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Abstract: Slide Presentations |

Feasibility of Routine Ambulatory Lung Lobectomies and Pneumonectomies FREE TO VIEW

Eduardo A. Tovar, MD, FCCP
Author and Funding Information

University of California Irvine, Orange, CA


Chest


Chest. 2003;124(4_MeetingAbstracts):83S. doi:10.1378/chest.124.4_MeetingAbstracts.83S-a
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Abstract

PURPOSE:  The objective of this study is to establish whether it is possible to minimize the operative insult during lung lobectomies and pneumonectomies to such an extent that these operations can be safely performed as outpatient procedures.

METHODS:  Between January of 2000 and October of 2001, 50 consecutive patients with tumors of the lung and negative metastatic work-up underwent major lung resections. Thirty-two were females and 18 males with a mean age of 68 years (34 to 88) and 7 patients were older than 80 years of age. No patients were excluded on the bases of poor pulmonary function, large tumor size, need for an extended resection, need for reoperation, presence of comorbidities, nor advance age. The operation was performed through a minimally invasive approach, the analgesic method was multimodal, a portable chest drainage system was used, and the anesthetic management was adjusted to perform these operations as ambulatory procedures.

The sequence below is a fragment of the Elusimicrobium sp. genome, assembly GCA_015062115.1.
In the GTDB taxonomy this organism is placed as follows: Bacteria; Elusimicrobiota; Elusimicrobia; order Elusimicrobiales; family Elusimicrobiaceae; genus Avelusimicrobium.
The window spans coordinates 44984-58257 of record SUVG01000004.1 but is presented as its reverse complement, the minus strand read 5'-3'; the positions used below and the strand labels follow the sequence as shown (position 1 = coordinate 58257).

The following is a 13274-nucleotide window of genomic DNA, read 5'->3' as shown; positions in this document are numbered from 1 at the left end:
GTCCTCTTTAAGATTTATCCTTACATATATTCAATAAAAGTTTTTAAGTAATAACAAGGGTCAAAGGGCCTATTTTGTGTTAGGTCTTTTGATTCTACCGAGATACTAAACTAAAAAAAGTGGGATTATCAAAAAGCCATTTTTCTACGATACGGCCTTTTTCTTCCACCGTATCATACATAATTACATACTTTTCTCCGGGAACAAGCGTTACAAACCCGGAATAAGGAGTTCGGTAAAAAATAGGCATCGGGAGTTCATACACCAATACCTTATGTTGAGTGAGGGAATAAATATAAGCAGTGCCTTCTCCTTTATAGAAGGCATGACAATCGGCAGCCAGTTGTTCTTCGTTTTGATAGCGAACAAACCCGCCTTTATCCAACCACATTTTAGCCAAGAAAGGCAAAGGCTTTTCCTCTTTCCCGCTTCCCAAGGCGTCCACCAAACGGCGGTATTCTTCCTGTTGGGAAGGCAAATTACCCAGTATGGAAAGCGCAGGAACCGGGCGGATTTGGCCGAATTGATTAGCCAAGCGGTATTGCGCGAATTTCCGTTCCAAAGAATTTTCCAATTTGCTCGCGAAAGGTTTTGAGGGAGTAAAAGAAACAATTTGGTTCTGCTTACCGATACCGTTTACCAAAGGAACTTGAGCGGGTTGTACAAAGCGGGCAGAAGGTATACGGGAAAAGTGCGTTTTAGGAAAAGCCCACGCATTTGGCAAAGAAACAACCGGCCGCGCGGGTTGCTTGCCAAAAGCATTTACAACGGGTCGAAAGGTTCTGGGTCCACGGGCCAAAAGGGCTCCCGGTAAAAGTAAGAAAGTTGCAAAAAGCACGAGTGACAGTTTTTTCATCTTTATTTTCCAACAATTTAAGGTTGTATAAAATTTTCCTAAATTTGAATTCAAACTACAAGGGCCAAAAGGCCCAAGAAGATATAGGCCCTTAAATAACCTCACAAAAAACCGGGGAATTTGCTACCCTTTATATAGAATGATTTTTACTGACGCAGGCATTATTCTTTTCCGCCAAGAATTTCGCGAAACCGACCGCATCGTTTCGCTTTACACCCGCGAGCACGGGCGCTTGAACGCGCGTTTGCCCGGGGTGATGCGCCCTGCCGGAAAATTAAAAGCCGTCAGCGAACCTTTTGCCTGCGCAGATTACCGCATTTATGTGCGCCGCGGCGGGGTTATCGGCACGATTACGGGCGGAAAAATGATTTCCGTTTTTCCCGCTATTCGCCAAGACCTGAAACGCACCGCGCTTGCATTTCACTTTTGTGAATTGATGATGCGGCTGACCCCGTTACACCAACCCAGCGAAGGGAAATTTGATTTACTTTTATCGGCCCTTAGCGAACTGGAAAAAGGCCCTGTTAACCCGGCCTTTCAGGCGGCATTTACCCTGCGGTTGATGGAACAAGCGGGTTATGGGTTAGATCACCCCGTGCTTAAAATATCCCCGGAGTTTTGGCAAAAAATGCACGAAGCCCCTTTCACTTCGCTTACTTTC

RESULTS:  There were 42 lobectomies, 2 bilobectomies, and 6 pnuemonectomies. The cumulative length of hospital stay (LOS) for the 50 patients was 50 days (mean LOS, 1 day). Forty-three patients (86%) met discharge criteria within 24 hours of admission, and 20 (40%) were managed as ambulatory procedures. One patient required readmission 7 days after surgery for deep vein thrombosis and expired due to a massive pulmonary embolism (2% mortality rate). There were 5 complications, none of which required readmission.CONCLUSIONS: This study suggests that by adjusting surgical and anesthetic techniques, ambulatory major lung resections are feasible and safe procedures. Further studies are needed to confirm our findings.

CLINICAL IMPLICATIONS:  The transformation of major lung resections into a purely ambulatory procedure may represent in itself a significant paradigm shift in thoracic surgery. In addition, it may extend the indications of these procedures to sicker and more compromised patients.

DISCLOSURE:  E.A. Tovar, None.

Monday, October 27, 2003

2:30 PM - 4:00 PM


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